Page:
It’s a Mad, Mad, Mad, Mad World (1963)

If there is such a thing as an epic comedy, a sprawling lavish technocolor landscape of gargantuan humor, It’s A Mad Mad Mad Mad World is it. It is truly an American comedy, a junket along the California coast replete with Vegas lounge bums, idle rich drunkards, an overworked and undermanned police department, midwestern goofs, cheesy salesmen and the ever-reliable mean mother-in-law, all swirling in an odd mix while achieving various pinnacles of greed.

It all starts when an escaped thief named Smiler Grogan leads the California police on a screechy chase along winding highways only to crash his car off an embankment. A handful of do-gooders go down into the canyon to try and save him, but it’s too late. His few last words are to reveal to the men a hidden stash of $350,000 buried under a ‘Big W’ in a park near the Mexican border. And the chase is on.

The principal funnymen (and woman) in the film, Milton Berle, Ethel Merman, Phil Silvers, Sid Caesar, Buddy Hackett, and the vastly underrated Dick Shawn are all extremely good. But it’s maybe Jonathan Winters that steals the movie playing his trademark bumpkin driving a load of furniture to Yuma. His single-handed destruction of the Ray & Irwin garage is one of the true priceless bits in the film. But there are so many great scenes that could be singled out. Silvers hijacking Don Knotts’ car while posing as a federal agent, Spencer Tracy as the harried chief of police feuding with his wife and daughter on the phone. Buddy Hackett and Mickey Rooney flying and landing Jim Backus’ private plane in a restaurant, to name a few. And the people who say that there is no good dialogue in the film are dead wrong. How about Berle’s nervous repetition of “the way he just went sailing out there”, Rooney’s “and every woman for himself”, Selma Diamond’s nasal “What the hell is the Smiler Grogan case?” or “when a girl is six-foot-ten, she’s bound to have special problems”, Shawn on the phone to his mother “I was… I was…uh…working.” or Silvers’ “Look me up, I’m in the book, Doctor Zillman!”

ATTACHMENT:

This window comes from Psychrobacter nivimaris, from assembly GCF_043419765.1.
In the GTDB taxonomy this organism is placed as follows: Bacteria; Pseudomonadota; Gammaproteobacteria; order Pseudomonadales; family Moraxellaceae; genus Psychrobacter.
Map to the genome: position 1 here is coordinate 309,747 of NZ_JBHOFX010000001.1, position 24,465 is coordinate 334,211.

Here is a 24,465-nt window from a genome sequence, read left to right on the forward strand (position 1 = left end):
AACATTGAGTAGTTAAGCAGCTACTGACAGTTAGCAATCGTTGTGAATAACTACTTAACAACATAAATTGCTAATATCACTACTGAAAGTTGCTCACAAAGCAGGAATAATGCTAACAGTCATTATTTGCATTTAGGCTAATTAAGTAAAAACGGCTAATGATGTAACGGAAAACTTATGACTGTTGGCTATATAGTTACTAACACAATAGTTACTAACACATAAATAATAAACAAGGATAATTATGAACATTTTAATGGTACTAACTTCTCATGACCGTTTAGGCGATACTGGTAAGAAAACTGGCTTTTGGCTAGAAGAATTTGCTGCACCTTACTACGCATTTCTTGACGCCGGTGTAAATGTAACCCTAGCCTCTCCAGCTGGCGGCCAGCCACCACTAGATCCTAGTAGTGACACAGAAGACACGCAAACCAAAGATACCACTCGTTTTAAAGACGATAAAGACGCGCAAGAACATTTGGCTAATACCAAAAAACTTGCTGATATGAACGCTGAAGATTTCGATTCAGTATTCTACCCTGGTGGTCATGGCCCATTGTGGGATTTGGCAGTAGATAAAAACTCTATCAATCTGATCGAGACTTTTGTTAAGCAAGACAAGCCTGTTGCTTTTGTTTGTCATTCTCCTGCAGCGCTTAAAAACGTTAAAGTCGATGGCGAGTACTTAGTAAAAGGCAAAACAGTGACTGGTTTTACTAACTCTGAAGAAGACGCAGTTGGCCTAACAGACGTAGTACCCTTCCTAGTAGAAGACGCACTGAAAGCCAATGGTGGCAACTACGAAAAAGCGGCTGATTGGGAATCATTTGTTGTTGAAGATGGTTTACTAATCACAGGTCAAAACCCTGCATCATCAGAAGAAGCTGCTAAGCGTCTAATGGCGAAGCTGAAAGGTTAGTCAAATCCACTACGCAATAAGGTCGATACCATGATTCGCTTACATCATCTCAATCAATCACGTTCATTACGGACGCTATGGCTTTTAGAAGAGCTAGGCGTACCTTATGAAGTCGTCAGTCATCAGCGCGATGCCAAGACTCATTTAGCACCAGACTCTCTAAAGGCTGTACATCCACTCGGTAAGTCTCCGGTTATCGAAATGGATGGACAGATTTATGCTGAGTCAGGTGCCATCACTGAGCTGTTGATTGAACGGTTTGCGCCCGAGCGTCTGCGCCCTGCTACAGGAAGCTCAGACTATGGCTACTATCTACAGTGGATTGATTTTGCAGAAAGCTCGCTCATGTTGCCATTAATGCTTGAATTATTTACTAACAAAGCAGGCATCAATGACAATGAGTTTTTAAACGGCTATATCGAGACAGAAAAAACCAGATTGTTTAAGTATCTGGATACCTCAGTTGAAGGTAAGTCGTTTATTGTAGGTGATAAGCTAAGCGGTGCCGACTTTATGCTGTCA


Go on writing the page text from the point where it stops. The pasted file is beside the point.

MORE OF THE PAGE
Admittedly, the movie is a bit too long and some things probably should have been cut (namely Silvers drowning in his car in the river and Sid Caesar blasting his way out of a locked-up hardware store), which leads to my only real complaint, which is the heavy-handedness of the slapstick. The final ten minutes of the movie, to me, anyway, is very uncomfortable to watch. I really hate this kind of violent slapstick, with people getting smashed through windows, arms and legs broken. I just don’t think it’s very funny. Also, I had a relative that died doing some roof work when he got too close to a power line and was killed from the resulting shock, so I can tell you for sure that if you were to fall squarely on a high-tension power line, you would certainly not be bouncing up and down like a trampoline, getting little hand-buzzer-type shocks and going “oo-oo-oo”. Just the same, I highly recommend this picture, for some great comedians and characterizations in the eternal American quest for loot. 3